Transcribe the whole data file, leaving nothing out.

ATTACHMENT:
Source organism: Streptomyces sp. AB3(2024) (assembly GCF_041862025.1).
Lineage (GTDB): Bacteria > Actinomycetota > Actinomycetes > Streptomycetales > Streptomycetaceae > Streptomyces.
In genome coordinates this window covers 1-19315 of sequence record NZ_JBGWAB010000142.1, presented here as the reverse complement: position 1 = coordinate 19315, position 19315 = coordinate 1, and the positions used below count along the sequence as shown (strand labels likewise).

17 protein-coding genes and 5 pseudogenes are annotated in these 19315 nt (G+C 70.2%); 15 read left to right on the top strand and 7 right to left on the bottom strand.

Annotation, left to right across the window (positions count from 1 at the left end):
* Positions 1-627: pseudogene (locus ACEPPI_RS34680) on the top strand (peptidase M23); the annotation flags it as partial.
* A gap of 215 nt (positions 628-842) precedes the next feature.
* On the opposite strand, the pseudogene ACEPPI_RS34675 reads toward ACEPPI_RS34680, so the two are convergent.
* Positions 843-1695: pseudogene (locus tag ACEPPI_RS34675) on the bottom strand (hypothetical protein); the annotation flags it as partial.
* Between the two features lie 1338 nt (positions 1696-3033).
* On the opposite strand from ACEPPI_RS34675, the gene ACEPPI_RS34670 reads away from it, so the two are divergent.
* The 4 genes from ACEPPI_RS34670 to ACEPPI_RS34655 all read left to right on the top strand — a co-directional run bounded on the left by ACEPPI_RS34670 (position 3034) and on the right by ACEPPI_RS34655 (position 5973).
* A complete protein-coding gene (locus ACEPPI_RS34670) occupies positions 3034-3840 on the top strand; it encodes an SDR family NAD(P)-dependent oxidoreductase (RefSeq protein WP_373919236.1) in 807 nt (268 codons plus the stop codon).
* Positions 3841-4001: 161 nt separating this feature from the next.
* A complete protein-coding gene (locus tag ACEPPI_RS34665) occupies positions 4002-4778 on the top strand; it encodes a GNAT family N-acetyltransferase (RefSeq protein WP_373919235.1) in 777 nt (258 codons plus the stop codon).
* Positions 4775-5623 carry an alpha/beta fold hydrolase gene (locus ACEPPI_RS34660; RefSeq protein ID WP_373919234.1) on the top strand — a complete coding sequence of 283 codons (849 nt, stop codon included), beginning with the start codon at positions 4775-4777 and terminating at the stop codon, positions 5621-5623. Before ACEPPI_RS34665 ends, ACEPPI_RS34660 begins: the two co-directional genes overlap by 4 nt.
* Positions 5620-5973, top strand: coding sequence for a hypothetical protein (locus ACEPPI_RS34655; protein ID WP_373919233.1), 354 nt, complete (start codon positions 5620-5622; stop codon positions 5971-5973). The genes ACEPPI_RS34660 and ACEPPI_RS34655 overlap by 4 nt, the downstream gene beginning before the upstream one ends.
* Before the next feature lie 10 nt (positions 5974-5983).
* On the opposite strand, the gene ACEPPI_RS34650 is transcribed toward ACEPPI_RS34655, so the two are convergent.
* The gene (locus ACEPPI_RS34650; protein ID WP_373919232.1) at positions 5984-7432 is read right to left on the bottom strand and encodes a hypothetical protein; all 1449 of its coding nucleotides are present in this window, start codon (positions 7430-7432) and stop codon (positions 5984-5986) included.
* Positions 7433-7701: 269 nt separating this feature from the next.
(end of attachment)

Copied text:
Source organism: Streptomyces sp. AB3(2024) (assembly GCF_041862025.1).
Lineage (GTDB): Bacteria > Actinomycetota > Actinomycetes > Streptomycetales > Streptomycetaceae > Streptomyces.
In genome coordinates this window covers 1-19315 of sequence record NZ_JBGWAB010000142.1, presented here as the reverse complement: position 1 = coordinate 19315, position 19315 = coordinate 1, and the positions used below count along the sequence as shown (strand labels likewise).

17 protein-coding genes and 5 pseudogenes are annotated in these 19315 nt (G+C 70.2%); 15 read left to right on the top strand and 7 right to left on the bottom strand.

Annotation, left to right across the window (positions count from 1 at the left end):
* Positions 1-627: pseudogene (locus ACEPPI_RS34680) on the top strand (peptidase M23); the annotation flags it as partial.
* A gap of 215 nt (positions 628-842) precedes the next feature.
* On the opposite strand, the pseudogene ACEPPI_RS34675 reads toward ACEPPI_RS34680, so the two are convergent.
* Positions 843-1695: pseudogene (locus tag ACEPPI_RS34675) on the bottom strand (hypothetical protein); the annotation flags it as partial.
* Between the two features lie 1338 nt (positions 1696-3033).
* On the opposite strand from ACEPPI_RS34675, the gene ACEPPI_RS34670 reads away from it, so the two are divergent.
* The 4 genes from ACEPPI_RS34670 to ACEPPI_RS34655 all read left to right on the top strand — a co-directional run bounded on the left by ACEPPI_RS34670 (position 3034) and on the right by ACEPPI_RS34655 (position 5973).
* A complete protein-coding gene (locus ACEPPI_RS34670) occupies positions 3034-3840 on the top strand; it encodes an SDR family NAD(P)-dependent oxidoreductase (RefSeq protein WP_373919236.1) in 807 nt (268 codons plus the stop codon).
* Positions 3841-4001: 161 nt separating this feature from the next.
* A complete protein-coding gene (locus tag ACEPPI_RS34665) occupies positions 4002-4778 on the top strand; it encodes a GNAT family N-acetyltransferase (RefSeq protein WP_373919235.1) in 777 nt (258 codons plus the stop codon).
* Positions 4775-5623 carry an alpha/beta fold hydrolase gene (locus ACEPPI_RS34660; RefSeq protein ID WP_373919234.1) on the top strand — a complete coding sequence of 283 codons (849 nt, stop codon included), beginning with the start codon at positions 4775-4777 and terminating at the stop codon, positions 5621-5623. Before ACEPPI_RS34665 ends, ACEPPI_RS34660 begins: the two co-directional genes overlap by 4 nt.
* Positions 5620-5973, top strand: coding sequence for a hypothetical protein (locus ACEPPI_RS34655; protein ID WP_373919233.1), 354 nt, complete (start codon positions 5620-5622; stop codon positions 5971-5973). The genes ACEPPI_RS34660 and ACEPPI_RS34655 overlap by 4 nt, the downstream gene beginning before the upstream one ends.
* Before the next feature lie 10 nt (positions 5974-5983).
* On the opposite strand, the gene ACEPPI_RS34650 is transcribed toward ACEPPI_RS34655, so the two are convergent.
* The gene (locus ACEPPI_RS34650; protein ID WP_373919232.1) at positions 5984-7432 is read right to left on the bottom strand and encodes a hypothetical protein; all 1449 of its coding nucleotides are present in this window, start codon (positions 7430-7432) and stop codon (positions 5984-5986) included.
* Positions 7433-7701: 269 nt separating this feature from the next.